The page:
• FIG. 7 illustrates an exemplary atrial cardiac event. FIG. 7 illustrates an atrial electrocardiogram (EGM) 710 aligned in time with an atrium channel 714. When a P-wave 730 occurs, the atrium enters an absolute atrium refractory period 722, followed by a relative atrium refractory period 724. During the absolute refractory period 722, the atrium is not sensitive to electrical stimulation. The controller 60 times the start and end times for the initial charge period to align with the refractory period 722. The controller 60 defines an atrial charge window 736 that extends from the P-wave for a period of time that is no longer than the absolute refractory period 722. By aligning the atrial charge window 736 with the absolute refractory period 722, the controller 60 avoids introducing charge into the charge storage member during a time period when the atrium is sensitive to electrical stimulation. If the atrium is refractory when the IMD 10 starts to charge the charge storage member, then any leakage current that might escape does not interfere with the atrium normal sinus rhythm.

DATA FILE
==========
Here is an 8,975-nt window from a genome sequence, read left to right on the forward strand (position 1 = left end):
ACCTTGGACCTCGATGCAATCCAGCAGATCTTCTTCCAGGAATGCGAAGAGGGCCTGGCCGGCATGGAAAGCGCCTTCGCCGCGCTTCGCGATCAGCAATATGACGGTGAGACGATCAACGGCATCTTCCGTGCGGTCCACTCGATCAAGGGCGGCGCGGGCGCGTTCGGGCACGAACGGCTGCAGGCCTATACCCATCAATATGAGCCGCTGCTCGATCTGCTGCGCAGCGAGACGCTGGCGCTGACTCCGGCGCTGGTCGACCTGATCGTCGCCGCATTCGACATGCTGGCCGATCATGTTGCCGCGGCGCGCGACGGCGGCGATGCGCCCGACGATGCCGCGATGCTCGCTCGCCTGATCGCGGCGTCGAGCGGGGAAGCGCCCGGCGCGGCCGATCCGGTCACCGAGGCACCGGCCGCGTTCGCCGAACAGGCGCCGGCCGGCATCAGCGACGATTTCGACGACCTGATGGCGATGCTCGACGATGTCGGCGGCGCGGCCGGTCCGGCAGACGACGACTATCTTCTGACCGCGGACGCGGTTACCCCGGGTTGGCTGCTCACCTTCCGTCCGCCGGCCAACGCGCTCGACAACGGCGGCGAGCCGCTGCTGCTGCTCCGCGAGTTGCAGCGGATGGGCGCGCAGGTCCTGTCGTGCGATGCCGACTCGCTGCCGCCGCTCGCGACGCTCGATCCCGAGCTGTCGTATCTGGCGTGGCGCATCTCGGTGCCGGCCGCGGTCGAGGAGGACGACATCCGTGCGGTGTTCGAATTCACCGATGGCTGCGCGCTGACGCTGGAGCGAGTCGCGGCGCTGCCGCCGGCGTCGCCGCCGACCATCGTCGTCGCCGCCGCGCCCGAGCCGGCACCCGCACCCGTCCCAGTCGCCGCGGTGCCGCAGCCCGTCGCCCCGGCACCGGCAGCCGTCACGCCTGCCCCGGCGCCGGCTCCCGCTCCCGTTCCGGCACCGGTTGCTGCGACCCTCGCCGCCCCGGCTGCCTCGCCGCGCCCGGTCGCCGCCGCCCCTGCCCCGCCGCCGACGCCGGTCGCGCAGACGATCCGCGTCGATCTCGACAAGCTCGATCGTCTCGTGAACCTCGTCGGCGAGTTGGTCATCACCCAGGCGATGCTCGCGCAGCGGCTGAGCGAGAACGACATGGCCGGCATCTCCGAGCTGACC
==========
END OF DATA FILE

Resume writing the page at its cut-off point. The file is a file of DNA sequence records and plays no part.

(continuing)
• FIG. 8 illustrates an exemplary ventricular cardiac event. FIG. 8 illustrates a ventricular electrocardiogram (EGM) 812 aligned in time with a ventricular channel 816. When an R-wave 834 occurs, the ventricle enters an absolute ventricular refractory period 822, followed by a relative ventricular refractory period 824. During the absolute refractory period 822, the ventricle is not sensitive to electrical stimulation. The controller 60 times the start and end times for the initial charge period to align with the refractory period 822. The controller 60 defines a ventricular charge window 836 that extends from the R-wave for a period of time that is no longer than the absolute refractory period 822. By aligning the ventricular charge window 836 with the absolute refractory period 822, the controller 60 avoids introducing charge into the charge storage member during a time period when the ventricle is sensitive to electrical stimulation. If the ventricle is refractory when the IMD 10 starts to charge the charge storage member, then any leakage current that might escape does not interfere with the ventricles normal sinus rhythm.